In this profile series, we sit down with interesting people and ask them to share the various ways their data-driven approach has served them in their life and career. Be sure to also check out the profiles on Ari Kaplan, Mert Iseri, and Alex White.
Ask Kristi Zuhlke, CEO and founder of KnowledgeHound, what excites her about the future of work and she’ll tell you it’s the increasing democratization of data.
Organizations today are producing huge volumes of data about their operations, customers, workforce, and more, but getting access to the right data at the right time can be a difficult process.
This was a frustration Zuhlke experienced in her former role as Consumer and Market Knowledge Leader at P&G, running point for brands such as Gillette and Always. Her role depended on timely customer insights and market research in order to make faster evidence-based decisions, but it was a constant challenge to find the data she needed.
“We all have data living in hard drives and trapped in data files.”
Large companies spend hundreds of millions of dollars on market research, but poor organization and distribution of these reports means staff can’t find the data they need. This leads to bottlenecks in the decision-making process, or worse, because staff believe the information doesn’t already exist, new research projects are commissioned, causing more delays and additional costs.
This “corporate amnesia” is an expensive and redundant problem that Zuhlke seeks to eliminate with her company, KnowledgeHound.
“What we do is democratize all consumer survey data [at a company],” she says of KnowledgeHound’s proprietary software. “We take that data and layer on a search and analytics engine, which enables customers to go from asking an open-text question [on the platform] to the correct data points in seconds.”
Leaders across the organization recognize that making workforce decisions based on facts and data is a key route to increasing their impact on the business. KnowledgeHound provides companies with a consistent way to mine their research data so they can make better and faster business decisions. By emulating the search engines people use regularly, they’ve created a platform that anyone in the company can learn to use.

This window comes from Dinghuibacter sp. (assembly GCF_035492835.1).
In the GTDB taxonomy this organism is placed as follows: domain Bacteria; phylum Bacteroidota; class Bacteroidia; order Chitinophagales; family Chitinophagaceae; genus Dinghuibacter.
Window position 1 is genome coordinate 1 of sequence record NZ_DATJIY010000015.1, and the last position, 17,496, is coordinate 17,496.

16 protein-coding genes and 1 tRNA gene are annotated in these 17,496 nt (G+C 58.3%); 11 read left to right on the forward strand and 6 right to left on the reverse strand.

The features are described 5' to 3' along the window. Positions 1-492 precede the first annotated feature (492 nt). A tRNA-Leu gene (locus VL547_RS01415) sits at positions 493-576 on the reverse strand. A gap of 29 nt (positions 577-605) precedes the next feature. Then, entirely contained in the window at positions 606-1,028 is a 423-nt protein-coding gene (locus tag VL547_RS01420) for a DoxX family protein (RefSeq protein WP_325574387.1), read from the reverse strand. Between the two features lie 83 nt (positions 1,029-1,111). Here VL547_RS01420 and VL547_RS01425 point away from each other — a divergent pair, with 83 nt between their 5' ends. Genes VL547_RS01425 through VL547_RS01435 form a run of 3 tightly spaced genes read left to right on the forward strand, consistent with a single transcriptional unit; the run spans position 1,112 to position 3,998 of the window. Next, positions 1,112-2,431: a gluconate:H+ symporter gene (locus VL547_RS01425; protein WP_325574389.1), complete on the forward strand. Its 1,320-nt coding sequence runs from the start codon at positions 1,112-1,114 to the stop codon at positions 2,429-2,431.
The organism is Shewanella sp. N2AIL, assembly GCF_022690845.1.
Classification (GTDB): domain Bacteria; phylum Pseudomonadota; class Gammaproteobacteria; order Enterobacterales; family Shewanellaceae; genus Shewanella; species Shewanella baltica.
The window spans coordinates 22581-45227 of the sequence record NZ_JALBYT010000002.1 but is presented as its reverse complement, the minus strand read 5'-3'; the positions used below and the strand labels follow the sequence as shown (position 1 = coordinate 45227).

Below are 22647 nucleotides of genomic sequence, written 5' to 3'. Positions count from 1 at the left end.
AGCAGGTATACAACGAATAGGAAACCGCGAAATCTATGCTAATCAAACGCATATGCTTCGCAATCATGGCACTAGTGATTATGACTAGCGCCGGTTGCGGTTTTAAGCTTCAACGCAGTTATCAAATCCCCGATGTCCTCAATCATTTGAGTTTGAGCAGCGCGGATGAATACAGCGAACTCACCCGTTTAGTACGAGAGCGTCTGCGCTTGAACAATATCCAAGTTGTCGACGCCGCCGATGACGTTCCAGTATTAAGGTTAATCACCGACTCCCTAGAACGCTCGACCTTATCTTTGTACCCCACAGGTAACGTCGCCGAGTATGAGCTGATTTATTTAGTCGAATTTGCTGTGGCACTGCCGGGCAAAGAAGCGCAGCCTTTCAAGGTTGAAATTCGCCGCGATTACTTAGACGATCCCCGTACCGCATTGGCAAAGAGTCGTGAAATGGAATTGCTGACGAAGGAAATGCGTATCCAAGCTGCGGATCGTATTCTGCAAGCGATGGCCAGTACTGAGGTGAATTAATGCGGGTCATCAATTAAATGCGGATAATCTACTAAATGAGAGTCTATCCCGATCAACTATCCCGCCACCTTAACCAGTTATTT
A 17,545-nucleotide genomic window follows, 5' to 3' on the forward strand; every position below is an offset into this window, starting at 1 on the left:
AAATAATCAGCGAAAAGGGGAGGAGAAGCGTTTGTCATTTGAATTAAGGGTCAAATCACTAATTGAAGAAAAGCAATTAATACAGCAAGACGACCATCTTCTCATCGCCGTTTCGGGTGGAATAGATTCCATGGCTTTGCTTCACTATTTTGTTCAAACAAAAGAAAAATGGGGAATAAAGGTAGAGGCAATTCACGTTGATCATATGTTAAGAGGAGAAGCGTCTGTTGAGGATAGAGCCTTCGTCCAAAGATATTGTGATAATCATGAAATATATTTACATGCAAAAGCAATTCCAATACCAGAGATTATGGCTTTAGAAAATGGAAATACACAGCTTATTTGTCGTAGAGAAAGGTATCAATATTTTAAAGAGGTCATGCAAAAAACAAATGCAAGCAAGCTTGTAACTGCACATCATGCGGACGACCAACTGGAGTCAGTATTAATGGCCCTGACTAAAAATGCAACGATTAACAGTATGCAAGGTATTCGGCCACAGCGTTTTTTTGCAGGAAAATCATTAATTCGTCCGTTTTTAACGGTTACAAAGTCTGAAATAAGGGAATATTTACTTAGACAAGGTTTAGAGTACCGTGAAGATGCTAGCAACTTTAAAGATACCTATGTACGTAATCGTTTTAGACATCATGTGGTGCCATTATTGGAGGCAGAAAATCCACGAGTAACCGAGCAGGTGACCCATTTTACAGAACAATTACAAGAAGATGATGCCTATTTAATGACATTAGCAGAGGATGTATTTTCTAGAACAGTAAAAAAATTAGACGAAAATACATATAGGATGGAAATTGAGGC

“Think of data needs like a pyramid similar to Maslow’s hierarchy of needs.”
According to Zuhlke, the bottom foundational layer in this pyramid is the need to get all the data in one spot so organizations have a single source of truth. The next layer up is to make that data work harder together.
“Where people will win in the next five years is by finding the signal in the noise. Analytics should point to the insights you can’t find otherwise or wouldn’t have thought to look for in the first place.”
Telling a good analytics story is also key to honing in on the data that matters, but be wary of putting too much information in front of your stakeholders.
“I’ve seen [analytics] stories that can get very convoluted,” says Zuhlke. “A strong story is powerful when it’s simple in words and visual essence. You only need 3 or 4 slides in a row to tell a really good story.”
With this philosophy in mind, KnowledgeHound returns data points to users in the form of data visualizations that can be drilled into so the data point becomes interactive. Users can also create their own visualizations and save frequently used data points to a Pinterest-like feature.
“As you’re raising money and convincing other people to come to your business, the metrics are really important.”
Zuhlke’s fascination with data flourished during her time at P&G, when a mentor introduced her to the concept of using data to drive strategies and decision-making.
Now as CEO of an emerging technology business, she depends on data every day. Whether it’s looking at sales numbers to understand their pipeline and forecast for the future or monitoring metrics around client success.
Zuhlke is also drawn to data about women in technology and venture funding around this topic. As a female entrepreneur, she believes it’s important to make sure that women aren’t left behind in the tech space.
“There is a lot of room for women in this area,” she adds. “Follow your passion, and if it’s bringing you to data and analytics, don’t be afraid to go after it.”
And for those entrepreneurs who are just starting to understand the importance of becoming data-driven, she offers this: “At certain points, the numbers will be less statistically significant as you mature your business, but the story these metrics should always tell is how your gaining traction.”
Photos have been used with permission of Kristi Zuhlke.